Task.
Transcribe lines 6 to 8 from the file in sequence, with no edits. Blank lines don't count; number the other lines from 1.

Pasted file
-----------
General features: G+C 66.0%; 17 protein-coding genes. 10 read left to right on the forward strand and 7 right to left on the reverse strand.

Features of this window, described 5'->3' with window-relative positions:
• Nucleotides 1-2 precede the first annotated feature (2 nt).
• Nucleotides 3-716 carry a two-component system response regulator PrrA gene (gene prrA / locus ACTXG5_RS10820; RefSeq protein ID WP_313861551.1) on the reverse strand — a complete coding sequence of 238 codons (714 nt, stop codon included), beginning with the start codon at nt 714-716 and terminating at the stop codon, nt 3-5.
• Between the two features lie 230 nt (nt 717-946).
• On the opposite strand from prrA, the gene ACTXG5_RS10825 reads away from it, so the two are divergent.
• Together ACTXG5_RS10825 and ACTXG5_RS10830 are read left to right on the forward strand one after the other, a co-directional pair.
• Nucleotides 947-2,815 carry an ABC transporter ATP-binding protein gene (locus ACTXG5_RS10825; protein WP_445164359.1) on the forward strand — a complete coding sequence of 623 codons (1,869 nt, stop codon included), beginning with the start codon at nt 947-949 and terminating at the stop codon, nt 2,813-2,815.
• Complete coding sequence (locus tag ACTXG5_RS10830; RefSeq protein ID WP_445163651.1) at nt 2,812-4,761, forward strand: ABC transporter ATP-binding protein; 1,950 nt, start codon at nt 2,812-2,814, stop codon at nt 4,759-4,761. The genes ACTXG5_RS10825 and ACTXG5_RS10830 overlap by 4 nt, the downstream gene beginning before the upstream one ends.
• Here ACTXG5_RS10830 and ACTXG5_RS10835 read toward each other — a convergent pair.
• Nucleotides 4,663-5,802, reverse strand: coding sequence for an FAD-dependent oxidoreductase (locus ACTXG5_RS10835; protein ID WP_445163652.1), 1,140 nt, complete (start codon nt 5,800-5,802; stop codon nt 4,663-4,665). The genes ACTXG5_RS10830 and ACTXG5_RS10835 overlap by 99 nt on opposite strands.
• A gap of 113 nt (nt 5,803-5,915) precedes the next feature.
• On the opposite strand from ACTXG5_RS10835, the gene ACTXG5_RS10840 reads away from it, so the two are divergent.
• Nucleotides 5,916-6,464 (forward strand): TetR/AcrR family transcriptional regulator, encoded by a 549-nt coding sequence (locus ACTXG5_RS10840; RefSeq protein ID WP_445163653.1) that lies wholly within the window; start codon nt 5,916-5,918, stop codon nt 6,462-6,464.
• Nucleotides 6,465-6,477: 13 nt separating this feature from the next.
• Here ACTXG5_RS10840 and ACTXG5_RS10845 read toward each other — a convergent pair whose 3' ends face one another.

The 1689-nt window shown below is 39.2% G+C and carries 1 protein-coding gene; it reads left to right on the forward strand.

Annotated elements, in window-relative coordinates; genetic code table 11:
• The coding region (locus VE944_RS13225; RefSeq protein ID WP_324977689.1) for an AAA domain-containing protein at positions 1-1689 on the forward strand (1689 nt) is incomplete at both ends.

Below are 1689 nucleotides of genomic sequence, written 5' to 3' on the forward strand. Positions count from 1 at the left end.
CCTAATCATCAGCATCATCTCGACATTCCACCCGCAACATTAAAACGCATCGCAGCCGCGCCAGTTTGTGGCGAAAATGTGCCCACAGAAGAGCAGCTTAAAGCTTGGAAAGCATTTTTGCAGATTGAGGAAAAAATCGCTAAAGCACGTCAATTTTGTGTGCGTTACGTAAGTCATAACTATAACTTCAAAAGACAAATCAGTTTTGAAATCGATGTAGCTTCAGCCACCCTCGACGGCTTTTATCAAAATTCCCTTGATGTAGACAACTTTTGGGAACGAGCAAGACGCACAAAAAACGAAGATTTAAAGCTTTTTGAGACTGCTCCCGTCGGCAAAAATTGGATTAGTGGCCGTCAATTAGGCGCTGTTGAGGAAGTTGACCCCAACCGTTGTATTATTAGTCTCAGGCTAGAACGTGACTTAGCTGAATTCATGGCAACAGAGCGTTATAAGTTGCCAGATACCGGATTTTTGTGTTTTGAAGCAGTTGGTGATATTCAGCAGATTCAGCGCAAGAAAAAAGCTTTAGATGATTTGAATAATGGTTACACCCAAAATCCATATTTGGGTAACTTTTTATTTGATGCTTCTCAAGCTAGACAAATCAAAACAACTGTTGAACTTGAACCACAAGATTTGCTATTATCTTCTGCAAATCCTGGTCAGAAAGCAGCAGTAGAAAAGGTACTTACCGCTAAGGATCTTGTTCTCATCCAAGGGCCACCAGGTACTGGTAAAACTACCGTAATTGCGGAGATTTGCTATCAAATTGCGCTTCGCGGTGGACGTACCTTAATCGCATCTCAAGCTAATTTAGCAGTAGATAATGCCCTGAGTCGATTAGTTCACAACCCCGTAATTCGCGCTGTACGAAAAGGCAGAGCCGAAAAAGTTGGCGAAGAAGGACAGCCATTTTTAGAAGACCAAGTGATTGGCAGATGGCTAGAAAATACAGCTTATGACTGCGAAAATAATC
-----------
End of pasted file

• On the opposite strand from prrA, the gene ACTXG5_RS10825 reads away from it, so the two are divergent.
• Together ACTXG5_RS10825 and ACTXG5_RS10830 are read left to right on the forward strand one after the other, a co-directional pair.
• Nucleotides 947-2,815 carry an ABC transporter ATP-binding protein gene (locus ACTXG5_RS10825; protein WP_445164359.1) on the forward strand — a complete coding sequence of 623 codons (1,869 nt, stop codon included), beginning with the start codon at nt 947-949 and terminating at the stop codon, nt 2,813-2,815.